Santo Domingo (SD) is a US state located in the Caribbean, occupying the eastern 2/3 of the island of Hispaniola in the Greater Antilles island chain. The state shares its' sole land border with Haiti to the west and a maritime border with the state of Puerto Rico to the east. A population of 10.5 million ranks Santo Domingo among the largest of US states. It is also one of only four US states where Spanish is an official second language (the others being Panama, Cuba, and Puerto Rico).
Admitted to the Union as the 47th state on February 9, 1903, Santo Domingo occupies a place throughout the colonization of the Americas, being the landing site for Christopher Columbus during his historic voyage in 1492 and the first permanent European settlement in the New World (with the current state capital and largest city of Santo Domingo being established in 1496). It endured multiple centuries of Spanish rule, until briefly becoming independent for the first time in late 1821 and undergoing a brutal Haitian occupation from 1822 to 1844. For a short time, Spain was able to reestablish control over the nascent republic in the early 1860s, when then-President Pedro Santana reverted the Republic of Santo Domingo's status to that of a Spanish colony (it remains the only sovereign nation, current or former, to do so). After only four years of control, and fighting a resistance movement for two of those years, Spain abandoned the island altogether in 1865.
In 1869, the 13th (and final) president of the republic, Buenaventura Báez, requested that his heavily indebted nation be annexed by the United States, who would help pay off the Santo Domingoan national debt, and establish a naval base in Samana Bay. US President Ulysses S. Grant accepted Báez's offer and drafted a treaty for the annexation of Santo Domingo, with a clause guaranteeing future statehood. Grant believed that the new territory could be used to resettle freed American slaves (only a few thousand freedmen would actually relocate to the island). Despite mixed public opinion, the treaty was narrowly ratified by the US Senate in June 1870, and the United States took formal possession of the new Santo Domingo Territory in July. In the thirty-three years leading up to statehood in 1903, the US would pour millions of dollars into upgrading the impoverished region's infrastructure and generally improving it's overall standard of living. The Samana Bay Naval Base has since become a regional hub for the US Navy's Atlantic Fleet (along with Guantanamo in Cuba).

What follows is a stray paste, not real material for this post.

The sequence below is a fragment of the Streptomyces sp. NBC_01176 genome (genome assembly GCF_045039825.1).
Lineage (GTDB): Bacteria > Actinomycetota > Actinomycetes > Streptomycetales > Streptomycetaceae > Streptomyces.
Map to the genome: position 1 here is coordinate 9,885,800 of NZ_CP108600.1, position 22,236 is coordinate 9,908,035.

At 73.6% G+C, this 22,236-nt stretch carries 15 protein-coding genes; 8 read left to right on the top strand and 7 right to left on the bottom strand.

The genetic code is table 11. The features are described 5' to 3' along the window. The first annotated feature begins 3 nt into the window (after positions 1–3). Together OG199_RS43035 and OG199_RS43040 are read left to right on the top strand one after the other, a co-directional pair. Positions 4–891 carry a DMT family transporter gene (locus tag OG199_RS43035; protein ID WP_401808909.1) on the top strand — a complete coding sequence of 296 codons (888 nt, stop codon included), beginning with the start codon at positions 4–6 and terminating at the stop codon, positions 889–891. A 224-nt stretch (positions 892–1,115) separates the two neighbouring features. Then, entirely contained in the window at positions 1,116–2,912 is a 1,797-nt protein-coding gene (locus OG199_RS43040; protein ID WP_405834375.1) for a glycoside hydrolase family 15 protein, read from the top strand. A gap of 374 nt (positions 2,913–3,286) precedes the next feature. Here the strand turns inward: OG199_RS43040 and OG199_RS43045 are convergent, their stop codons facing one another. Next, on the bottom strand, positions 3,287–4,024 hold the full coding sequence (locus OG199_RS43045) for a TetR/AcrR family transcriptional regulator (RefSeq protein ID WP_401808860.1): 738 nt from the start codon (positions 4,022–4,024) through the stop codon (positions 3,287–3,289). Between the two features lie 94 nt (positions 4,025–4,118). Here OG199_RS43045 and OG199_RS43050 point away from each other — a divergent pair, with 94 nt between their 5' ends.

Today, the state's economy is extremely diverse, with tourism, industry, and agriculture making up a significant portion of it's annual income. Tourism is by far the largest, with countless millions visiting Santo Domingo's sandy white beaches and national parks every year. Illegal immigration from neighboring Haiti has been a common problem for decades, despite fewer trade restrictions since the fall of Haitian communism in 1986.
Santo Domingo is subdivided into 23 counties, of which, the 10 largest are listed below in order of population.
|1||Santo Domingo County||Santo Domingo||2,000,000|
|5||San Pedro County||San Pedro||550,000|
|7||Ocoa County||San Cristóbal||495,000|
|8||San Leon County||San Leon||470,000|
|9||Barahona County||Santa Cruz||400,000|
|10||Moca County||La Vega||350,000|